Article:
Microscopically, the tumor was well delineated from the surrounding brain parenchyma and characterized by an abundant arborizing capillary network and sheets of pleomorphic polygonal cells (Fig. 2A). The nuclear morphology of the tumor cells was variable: single or multiple (up to 10), round to elongated, dark or vesicular, pleomorphic or bizarre nuclei with often multiple or single prominent nucleoli, and frequent intranuclear cytoplasmic inclusions. The cytoplasm was abundant and eosinophilic or clear and occasionally uni- or multi-vacuolated (Fig. 2B). Tumor cells with eccentrically located nuclei and glassy cytoplasm were also identified. Neither necrosis nor mitotic activity was seen. Numerous extracellular and intracytoplasmic hyaline globules were observed (Fig. 2C). The presence of pleomorphic, vacuolated clear cells and hyaline globules raised the suspicion of metastatic tumors including RCC, adrenal cortical carcinoma and hemangioblastoma.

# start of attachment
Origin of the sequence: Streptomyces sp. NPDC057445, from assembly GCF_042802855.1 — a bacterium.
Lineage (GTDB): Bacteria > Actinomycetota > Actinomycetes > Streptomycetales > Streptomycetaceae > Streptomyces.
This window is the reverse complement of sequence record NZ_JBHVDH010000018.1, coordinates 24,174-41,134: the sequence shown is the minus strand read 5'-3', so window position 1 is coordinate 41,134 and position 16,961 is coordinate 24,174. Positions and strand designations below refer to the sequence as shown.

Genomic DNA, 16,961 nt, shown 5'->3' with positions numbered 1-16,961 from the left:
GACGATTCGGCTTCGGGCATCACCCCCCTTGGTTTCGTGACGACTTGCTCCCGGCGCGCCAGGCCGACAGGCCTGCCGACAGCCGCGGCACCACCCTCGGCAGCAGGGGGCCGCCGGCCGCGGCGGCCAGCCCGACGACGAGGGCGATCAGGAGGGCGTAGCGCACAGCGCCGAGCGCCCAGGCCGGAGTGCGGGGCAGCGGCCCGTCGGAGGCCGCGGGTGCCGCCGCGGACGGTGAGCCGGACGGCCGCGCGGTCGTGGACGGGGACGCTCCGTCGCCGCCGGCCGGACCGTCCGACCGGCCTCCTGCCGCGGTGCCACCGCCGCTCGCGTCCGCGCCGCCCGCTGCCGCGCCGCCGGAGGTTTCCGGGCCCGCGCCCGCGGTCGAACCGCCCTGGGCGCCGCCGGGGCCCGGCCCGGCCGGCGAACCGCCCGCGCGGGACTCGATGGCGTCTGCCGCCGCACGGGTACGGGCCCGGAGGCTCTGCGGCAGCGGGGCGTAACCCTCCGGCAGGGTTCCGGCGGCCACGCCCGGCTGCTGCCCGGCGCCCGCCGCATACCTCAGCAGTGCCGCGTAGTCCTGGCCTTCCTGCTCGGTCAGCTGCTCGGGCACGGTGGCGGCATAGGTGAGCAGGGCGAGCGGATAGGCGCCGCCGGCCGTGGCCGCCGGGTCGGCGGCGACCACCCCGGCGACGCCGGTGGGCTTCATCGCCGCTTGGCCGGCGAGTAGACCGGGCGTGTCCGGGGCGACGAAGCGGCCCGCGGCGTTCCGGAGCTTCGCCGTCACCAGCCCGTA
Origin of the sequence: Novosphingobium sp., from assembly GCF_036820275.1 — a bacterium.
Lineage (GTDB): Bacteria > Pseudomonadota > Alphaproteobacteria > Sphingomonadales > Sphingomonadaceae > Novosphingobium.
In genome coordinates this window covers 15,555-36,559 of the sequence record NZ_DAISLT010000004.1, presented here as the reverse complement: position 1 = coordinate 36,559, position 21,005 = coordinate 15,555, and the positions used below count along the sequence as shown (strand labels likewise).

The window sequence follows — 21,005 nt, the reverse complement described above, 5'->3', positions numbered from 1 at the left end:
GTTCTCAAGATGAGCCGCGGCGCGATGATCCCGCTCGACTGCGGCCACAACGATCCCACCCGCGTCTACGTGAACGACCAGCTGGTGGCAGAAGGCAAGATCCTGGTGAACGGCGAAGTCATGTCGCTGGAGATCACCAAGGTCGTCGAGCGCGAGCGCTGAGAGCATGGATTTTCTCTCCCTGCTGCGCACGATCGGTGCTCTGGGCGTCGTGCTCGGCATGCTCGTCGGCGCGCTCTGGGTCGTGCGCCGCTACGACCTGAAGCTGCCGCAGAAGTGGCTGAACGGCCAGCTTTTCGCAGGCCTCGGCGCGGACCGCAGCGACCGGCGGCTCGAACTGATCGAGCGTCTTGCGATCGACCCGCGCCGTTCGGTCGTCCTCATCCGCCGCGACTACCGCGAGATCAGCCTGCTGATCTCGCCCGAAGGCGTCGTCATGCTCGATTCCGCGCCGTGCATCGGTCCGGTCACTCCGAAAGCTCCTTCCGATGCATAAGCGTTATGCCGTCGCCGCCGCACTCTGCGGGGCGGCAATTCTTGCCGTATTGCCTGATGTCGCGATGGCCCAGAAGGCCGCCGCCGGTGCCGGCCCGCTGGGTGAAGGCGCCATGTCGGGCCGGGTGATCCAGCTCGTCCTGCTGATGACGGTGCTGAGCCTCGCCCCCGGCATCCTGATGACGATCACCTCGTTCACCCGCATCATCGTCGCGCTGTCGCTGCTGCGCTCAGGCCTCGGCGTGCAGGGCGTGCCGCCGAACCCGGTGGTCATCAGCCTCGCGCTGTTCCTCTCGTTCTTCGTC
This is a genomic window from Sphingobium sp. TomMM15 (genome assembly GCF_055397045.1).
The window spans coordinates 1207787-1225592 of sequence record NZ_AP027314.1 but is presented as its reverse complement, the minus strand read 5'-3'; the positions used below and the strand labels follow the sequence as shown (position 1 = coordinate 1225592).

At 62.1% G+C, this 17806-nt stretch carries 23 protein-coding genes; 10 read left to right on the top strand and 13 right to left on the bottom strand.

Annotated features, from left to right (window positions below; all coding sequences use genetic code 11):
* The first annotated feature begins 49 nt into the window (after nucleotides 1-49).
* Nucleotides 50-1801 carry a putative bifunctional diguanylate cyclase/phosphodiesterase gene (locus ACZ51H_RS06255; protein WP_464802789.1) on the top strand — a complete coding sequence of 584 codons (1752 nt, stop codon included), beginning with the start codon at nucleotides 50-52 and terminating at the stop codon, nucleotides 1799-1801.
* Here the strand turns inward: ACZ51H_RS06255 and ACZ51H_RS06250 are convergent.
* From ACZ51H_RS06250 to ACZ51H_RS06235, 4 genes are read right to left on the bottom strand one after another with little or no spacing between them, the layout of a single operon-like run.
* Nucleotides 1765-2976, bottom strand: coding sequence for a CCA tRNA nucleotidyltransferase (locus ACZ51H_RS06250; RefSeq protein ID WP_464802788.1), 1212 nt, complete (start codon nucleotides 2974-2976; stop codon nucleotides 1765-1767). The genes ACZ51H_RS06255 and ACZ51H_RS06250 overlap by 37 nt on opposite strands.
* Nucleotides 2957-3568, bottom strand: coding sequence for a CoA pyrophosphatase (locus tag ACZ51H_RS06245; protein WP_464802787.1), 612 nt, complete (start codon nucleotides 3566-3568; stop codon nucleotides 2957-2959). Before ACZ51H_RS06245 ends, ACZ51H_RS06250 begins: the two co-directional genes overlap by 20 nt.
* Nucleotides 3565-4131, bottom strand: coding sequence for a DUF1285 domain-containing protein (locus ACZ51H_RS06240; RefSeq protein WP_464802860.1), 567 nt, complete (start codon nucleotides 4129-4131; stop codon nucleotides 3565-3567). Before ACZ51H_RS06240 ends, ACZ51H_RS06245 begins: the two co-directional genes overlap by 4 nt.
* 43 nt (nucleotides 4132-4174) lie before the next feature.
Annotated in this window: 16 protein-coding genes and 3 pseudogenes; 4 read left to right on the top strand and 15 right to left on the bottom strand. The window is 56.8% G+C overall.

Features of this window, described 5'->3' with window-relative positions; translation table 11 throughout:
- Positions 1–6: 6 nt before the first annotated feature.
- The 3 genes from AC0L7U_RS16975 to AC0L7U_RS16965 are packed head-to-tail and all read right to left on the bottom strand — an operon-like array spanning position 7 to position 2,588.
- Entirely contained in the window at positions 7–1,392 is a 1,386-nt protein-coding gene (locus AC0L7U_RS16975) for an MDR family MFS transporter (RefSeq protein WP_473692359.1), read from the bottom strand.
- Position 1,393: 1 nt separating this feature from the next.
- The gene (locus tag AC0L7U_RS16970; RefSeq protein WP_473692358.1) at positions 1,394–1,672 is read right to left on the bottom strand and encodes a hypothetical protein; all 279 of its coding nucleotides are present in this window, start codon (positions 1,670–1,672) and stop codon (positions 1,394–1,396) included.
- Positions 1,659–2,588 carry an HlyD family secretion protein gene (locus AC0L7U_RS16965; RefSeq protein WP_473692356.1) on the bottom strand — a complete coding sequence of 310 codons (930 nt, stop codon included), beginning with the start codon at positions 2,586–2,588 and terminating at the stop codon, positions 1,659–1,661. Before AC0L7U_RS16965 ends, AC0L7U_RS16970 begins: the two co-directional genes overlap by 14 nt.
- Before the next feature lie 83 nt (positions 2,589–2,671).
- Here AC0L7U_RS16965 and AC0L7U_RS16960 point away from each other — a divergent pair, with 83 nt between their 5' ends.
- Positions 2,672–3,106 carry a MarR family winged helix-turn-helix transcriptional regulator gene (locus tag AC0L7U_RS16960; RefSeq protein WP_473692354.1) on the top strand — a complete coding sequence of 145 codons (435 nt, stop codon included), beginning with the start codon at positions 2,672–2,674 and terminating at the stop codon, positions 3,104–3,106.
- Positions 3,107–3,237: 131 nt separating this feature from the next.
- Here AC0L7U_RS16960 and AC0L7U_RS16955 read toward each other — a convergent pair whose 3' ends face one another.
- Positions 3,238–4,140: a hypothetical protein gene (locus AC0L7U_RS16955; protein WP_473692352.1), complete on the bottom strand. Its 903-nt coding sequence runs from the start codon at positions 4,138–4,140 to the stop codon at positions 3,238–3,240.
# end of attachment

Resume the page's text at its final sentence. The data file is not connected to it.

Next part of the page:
Immunohistochemical staining was done using the Leica Bond-Max automatic stainer. Antibodies used included the markers of RCC (EMA, 1:300, Dako, Glostrup, Denmark; pancytokeratin, 1:500, Dako; vimentin, 1:2,000, Dako; CD10, 1:250, Novocastra, Newcastle upon Tyne, UK; PAX2, 1:100, Invitrogen, Carlsbad, CA, USA; CA IX, 1:1,000, Abcam, Burlinggame, CA, USA), of adrenal tumors (α-inhibin, 1:40, Serotec, Oxford, UK; Melan-A, 1:80, Dako) and of hemangioblastoma (D2-40, 1:100, Dako). The tumor cells diffusely expressed vimentin and CD10, and they focally expressed S-100, α-inhibin, CA IX, and D2-40 (Fig. 3). Melan-A and EMA-positive cells were identified. AE1/AE (1:500, Dako), glial fibrillary acidic protein (1:400, Novocastra), synaptophysin (1:100, Dako), and chromogranin (1:400, Dako) were negative. Tumor cells were reactive for p53 (1:10,000, Invitrogen), and the Ki-67 labeling index (LI) was 12.2%. Since immunohistochemical findings of the tumor shared characteristics of both RCC and hemangioblastoma, electron microscopy was performed on the paraffin-embedded tumor tissue. Ultrastructurally, the cytoplasm of the tumor cells contained abundant bundles of microfilaments, occasional lipid droplets, some rough endoplasmic reticulum (RERs), and glycogen particles. The histopathologic, immunohistochemical and ultrastructural findings were compatible with a diagnosis of supratentorial hemangioblastoma. To rule out the possibility of von Hippel–Lindau disease, abdominal computed tomography (CT) was performed along with a family history check. Bilateral kidneys showed up normal on the abdominal CT, and the family history was not significant for any relevant diseases.